So our minimal requirement is the smooth operation of a project. If in the midst of a project there are objective reasons why this project can no longer be smoothly implemented we can also put an end to it. In such a case they can apply to stop the project. It is not a problem if they demand the project to be stopped. We will respect the will of the NGO and also respect the will of the donor who provides the funding and allow the project to be stopped.
AF: How do you assess the ability of implementing agencies to reach out to primary and secondary stakeholders?
WY: For this we do not seek grant making organisations (zizhuxing jigou). We look for supporting organisations (zhichixing jigou). We are the ones who provide grants and we decide about the use of funds and how they should be allocated. The supporting organisations assist us to better allocate the funds. They help with fairly independent monitoring; provide consultancy services and policy research. These three types of supporting organisations provide feedback to our foundation. We act as a platform for them.
AF: What are your requirements in terms of project and programme documentation?
MZJ: We require resident staff to write a work log. Every organisation also has to submit monthly briefs. We also have third party monitoring and evaluation organisations. Every month they provide monitoring reports. These monitoring reportsandtheirbriefs informwhatwehereatthefoundationcallaprojectfeedback form (jijinhui de xiangmu yuedu fankuibiao). Depending on the feedback on this form we will provide support to those organisations where we have identified problems. After providing such kind of support we will have a briefing on the main public funds or a consultation record. These documents all exist.
WY: We also require our project partners to provide monthly reports. Our demands in terms of these reports are not very high. The real work happens here at the foundation where we analyse the data. We have monthly briefs. Every month our partners tell us about their progress and the problems they may face. So they also engage in monitoring and tell us about the problems they have identified. In the end it is us who summarise what kind of comprehensive problems a project faces and how they can be solved.
Our foundation has also cultivated a certain kind of culture. We call it “services change the sunshine” (fuwu gaibian yangguang). As you can see we emphasizeservice orientation. We are leading our cooperation partners. But no one can say we let them work for us. In fact we are providing services to them. The concept of service provision needs to accompany our work.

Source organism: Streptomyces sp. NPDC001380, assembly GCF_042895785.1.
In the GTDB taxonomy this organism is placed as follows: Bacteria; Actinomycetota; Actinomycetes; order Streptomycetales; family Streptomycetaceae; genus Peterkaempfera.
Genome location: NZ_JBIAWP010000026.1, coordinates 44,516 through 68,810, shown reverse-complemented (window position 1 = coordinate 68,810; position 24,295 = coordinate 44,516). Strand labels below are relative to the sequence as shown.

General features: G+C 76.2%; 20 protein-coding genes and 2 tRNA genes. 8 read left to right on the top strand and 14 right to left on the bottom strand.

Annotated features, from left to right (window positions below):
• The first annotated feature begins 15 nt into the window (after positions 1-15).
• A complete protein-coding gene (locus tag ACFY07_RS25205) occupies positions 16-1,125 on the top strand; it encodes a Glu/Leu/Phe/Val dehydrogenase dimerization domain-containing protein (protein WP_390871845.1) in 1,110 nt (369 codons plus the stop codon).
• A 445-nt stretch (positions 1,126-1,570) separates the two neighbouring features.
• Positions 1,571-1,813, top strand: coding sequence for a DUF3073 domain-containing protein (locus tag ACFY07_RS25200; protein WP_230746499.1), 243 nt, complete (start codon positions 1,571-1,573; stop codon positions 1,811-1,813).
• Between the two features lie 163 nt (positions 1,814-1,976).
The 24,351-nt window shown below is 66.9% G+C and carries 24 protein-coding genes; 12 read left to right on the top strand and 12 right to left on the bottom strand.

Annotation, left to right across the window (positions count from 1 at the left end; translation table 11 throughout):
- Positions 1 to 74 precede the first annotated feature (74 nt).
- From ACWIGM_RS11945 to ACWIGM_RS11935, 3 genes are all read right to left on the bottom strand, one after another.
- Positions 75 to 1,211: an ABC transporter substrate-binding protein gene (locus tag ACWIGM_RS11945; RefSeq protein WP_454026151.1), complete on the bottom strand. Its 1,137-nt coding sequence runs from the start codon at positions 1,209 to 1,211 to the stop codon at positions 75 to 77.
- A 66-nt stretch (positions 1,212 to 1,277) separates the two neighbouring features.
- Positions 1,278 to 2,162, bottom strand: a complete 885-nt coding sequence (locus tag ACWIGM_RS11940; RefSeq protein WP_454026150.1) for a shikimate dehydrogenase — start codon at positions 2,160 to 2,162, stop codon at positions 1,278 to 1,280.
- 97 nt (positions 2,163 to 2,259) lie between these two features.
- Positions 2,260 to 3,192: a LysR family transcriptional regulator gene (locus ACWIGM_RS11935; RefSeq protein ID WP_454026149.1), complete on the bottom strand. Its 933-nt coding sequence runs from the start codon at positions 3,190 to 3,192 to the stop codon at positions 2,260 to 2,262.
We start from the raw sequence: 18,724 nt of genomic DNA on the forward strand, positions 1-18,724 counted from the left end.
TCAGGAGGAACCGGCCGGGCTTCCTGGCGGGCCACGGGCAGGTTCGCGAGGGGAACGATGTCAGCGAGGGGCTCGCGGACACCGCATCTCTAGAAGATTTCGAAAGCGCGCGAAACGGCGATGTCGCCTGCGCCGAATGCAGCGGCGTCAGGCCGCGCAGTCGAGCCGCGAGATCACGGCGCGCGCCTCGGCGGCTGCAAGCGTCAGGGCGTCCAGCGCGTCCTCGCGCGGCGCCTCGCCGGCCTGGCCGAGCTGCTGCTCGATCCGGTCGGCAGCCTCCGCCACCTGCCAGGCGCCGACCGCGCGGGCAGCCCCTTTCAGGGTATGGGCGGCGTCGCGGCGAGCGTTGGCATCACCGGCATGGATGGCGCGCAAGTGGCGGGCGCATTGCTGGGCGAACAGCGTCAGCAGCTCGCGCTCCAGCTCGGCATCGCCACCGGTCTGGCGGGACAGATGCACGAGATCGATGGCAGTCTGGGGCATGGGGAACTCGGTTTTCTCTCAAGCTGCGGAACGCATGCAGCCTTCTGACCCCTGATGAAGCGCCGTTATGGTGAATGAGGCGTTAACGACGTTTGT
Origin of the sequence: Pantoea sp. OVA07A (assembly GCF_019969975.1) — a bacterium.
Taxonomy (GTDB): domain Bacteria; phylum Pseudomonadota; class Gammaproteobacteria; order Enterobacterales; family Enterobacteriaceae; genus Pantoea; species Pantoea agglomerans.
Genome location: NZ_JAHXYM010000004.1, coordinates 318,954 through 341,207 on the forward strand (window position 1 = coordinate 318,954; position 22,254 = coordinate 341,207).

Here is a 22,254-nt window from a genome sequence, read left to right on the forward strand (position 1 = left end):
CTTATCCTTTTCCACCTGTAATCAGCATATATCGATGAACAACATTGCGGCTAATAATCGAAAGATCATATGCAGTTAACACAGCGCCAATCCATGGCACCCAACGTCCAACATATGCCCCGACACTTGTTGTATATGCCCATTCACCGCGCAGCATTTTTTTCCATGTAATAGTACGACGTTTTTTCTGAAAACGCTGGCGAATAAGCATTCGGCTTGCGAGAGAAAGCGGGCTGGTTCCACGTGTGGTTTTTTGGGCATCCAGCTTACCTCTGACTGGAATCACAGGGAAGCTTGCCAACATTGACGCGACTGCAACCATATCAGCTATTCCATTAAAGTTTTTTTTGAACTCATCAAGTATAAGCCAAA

AF: Finally let us talk about the issues of impact and sustainability. Do you require applicants to include social impact design and an evaluation strategy in their funding bids?
WY: We do. But we do not require applicants to do this, since currently most project applicants find it very hard to come up with a very clear social impact design and evaluation. This is why we invite professional third-party organisations to help us conduct social-impact design and evaluation strategies. For some projects we have invited a team of the Beijing Normal University to analyse and compare community influence from various angles.
AF: This shows that many NGOs are not very strong when it comes to monitoring and evaluation.
MZJ: Their own capacity to monitor and evaluate is still quite weak. Right now it seems that everyone is quite used to inviting professional third party organisations to conduct monitoring and social impact evaluation. This is also something that we need to transfer through our grants to NGOs or something we need to improve ourselves. We need to internalise these skills for our own organisation.
WY: Before we provide the grants we are often not quite sure what to include in terms of social impact or how to set the baseline. Once we have set a baseline we need a strategy which is in line with the social impact. The skills and standards of Chinese NGOs are still uneven. Some organisations which have been doing international projects and been involved in externally funded projects have accumulated these skills. But most grant-making organizations need to improve in this regard.
AF: How do you learn both from successful and unsuccessful civil society initiatives?
WY: Sometimes problems occur even before the project officially starts. Other problems occur during the process of cooperation. A good project needs to be community-oriented and has to engage in multi-stakeholder cooperation for community development. I talked about social capital before. First of all you need a standard and some rules. Everyone needs to understand that you are going to do things for the community, and that this is not about you doing something for me or me doing something for you.
Respect Secondly, you need to be clear about the position and rights of the donor and recipient and respect both sides’ right to speak. Regardless how you put it: since we control the funds we have a certain power. This power naturally exists. While you can not avoid it you need to manage it. So you need to ask what kind of rights the recipient has. What kind of responsibilities? What are our responsibilities? First of all it is important to give both sides the right to speak and let everyone express themselves.